- Page 1Sony VAIO VGN-TX2XP
- Page 2 Sony VAIO VGN-TX2XP
- Page 3 Sony VAIO VGN-TX2XP
- Page 4 Feature Table
- Page 5 Performance Results
- Review Price: £1699.00
Back in October I reviewed the Sony VAIO VGN-TX1XP and was won over by its gorgeous design, light weight and truly exceptional battery life. Now I have the new VAIO VGN-TX2XP in front of me and it looks every bit as good as its predecessor, so much so that I wasn’t sure that Sony had sent me the right machine at first. Yes, the TX2XP looks pretty much identical to the TX1XP on the outside, but to be honest that’s no bad thing.
I’ve reviewed a great many notebooks over the years, but this TX chassis is one of the best I’ve ever used. Not only is the TX2XP incredibly light at only 1.25kg, it’s also tiny, measuring only 272.4 x 195.1 28.5mm (WxDxH). The lid is finished in a dark blue with a mirrored VAIO logo in the centre, but when you open it up the whole keyboard and wrist rest are matt silver.
The 11.1in screen is the same as the TX1XP with a generous 1,366 x 768 resolution – this gives you a true 16:9 aspect ratio, making the TX2XP ideal for watching movies on the move. The TX1XP pioneered the use of LEDs as a backlight source for a notebook screen, but it wasn’t without issue – there was a significant amount of light bleed from the bottom of the screen – something that I mentioned to Sony at the time. Thankfully it would appear that Sony has worked hard to resolve this issue because there’s no hint of light bleed on the TX2XP.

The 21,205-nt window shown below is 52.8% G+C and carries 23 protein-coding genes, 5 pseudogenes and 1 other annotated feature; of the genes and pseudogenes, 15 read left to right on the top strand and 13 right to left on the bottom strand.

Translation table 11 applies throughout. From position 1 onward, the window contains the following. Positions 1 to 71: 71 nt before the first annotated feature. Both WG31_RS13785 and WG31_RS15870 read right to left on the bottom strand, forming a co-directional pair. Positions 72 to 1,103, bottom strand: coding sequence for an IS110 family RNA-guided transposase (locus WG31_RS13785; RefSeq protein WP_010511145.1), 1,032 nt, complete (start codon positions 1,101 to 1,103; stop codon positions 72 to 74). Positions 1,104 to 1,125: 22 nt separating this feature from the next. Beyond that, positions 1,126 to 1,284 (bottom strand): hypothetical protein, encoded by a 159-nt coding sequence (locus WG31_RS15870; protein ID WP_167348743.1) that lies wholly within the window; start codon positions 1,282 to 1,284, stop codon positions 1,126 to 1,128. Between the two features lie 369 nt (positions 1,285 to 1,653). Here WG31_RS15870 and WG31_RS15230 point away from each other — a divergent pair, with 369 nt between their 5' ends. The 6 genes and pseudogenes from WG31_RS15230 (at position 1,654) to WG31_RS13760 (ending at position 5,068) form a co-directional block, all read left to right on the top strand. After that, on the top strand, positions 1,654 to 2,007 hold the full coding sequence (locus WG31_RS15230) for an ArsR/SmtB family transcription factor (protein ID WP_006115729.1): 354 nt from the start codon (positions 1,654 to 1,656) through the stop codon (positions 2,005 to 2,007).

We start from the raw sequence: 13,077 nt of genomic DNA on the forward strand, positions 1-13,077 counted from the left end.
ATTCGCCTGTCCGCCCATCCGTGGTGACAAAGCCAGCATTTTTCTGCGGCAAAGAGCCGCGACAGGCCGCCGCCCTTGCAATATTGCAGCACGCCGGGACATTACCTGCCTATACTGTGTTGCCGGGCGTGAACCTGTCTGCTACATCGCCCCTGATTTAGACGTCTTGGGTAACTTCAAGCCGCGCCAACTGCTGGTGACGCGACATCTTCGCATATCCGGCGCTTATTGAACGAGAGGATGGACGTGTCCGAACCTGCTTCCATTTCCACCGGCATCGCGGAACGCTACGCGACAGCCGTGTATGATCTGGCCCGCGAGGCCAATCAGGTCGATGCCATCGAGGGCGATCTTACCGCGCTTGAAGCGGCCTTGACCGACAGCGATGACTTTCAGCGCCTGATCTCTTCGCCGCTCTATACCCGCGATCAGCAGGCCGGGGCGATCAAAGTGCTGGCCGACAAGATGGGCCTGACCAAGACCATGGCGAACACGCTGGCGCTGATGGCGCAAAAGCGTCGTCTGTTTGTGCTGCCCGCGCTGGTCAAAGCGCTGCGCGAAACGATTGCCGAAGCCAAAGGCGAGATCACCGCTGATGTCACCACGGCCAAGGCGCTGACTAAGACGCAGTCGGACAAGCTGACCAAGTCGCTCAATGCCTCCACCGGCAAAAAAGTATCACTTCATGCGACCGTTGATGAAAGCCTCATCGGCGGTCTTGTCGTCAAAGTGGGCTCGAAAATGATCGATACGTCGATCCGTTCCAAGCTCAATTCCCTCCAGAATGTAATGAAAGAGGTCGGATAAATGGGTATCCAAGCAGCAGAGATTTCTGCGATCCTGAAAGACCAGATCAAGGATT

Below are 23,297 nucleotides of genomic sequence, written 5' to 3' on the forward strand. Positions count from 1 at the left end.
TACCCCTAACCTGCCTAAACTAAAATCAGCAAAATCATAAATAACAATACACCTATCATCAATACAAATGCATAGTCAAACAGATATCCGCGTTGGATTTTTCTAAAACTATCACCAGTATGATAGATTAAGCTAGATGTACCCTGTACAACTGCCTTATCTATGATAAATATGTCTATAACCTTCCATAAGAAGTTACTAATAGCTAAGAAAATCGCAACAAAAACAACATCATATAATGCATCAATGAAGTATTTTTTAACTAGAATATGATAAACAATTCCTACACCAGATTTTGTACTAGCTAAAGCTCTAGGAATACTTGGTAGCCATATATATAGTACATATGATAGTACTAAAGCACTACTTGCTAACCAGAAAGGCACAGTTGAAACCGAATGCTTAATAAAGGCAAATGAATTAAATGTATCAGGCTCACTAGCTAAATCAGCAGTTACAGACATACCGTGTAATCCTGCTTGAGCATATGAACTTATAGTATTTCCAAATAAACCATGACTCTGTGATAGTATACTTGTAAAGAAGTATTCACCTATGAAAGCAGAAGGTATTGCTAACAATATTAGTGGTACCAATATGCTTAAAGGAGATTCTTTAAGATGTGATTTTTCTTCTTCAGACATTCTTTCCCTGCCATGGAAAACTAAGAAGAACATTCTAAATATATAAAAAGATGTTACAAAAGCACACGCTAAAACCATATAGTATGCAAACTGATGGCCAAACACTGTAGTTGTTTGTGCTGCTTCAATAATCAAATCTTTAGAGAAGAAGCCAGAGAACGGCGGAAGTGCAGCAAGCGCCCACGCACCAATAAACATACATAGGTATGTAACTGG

The screen in the TX2XP benefits from Sony’s X-Black high contrast coating, which makes colours look incredibly vivid and bright. Yes, the screen is more reflective than a standard TFT, but that’s a small price to pay. The LED backlight will give you a wider colour gamut as well, but to be honest that’s not going to be a massive advantage on a screen this size. The big advantage that you do get with an LED backlight screen is significantly improved battery life and that has never been more true than with the TX2XP.
The keyboard may be too small for some, but I had no problem typing at full speed. Despite the keys being somewhat smaller than many other notebooks, Sony has still managed to over-size the Return, Backspace, Caps Lock, Tab and Shift keys. It’s also reassuring to see that the Spacebar is a decent size, and even the cursor keys are dropped down from the main keys.
Below the Spacebar is one of the best touchpads I’ve ever used – not only is it superbly responsive, but it also has a textured and tactile feel to it. The right side of the touchpad can be used for scrolling up and down through documents, but strangely the bottom edge can’t be used to scrolling left and right – that said, you won’t need to do much horizontal scrolling with a 1,366 x 768 resolution.
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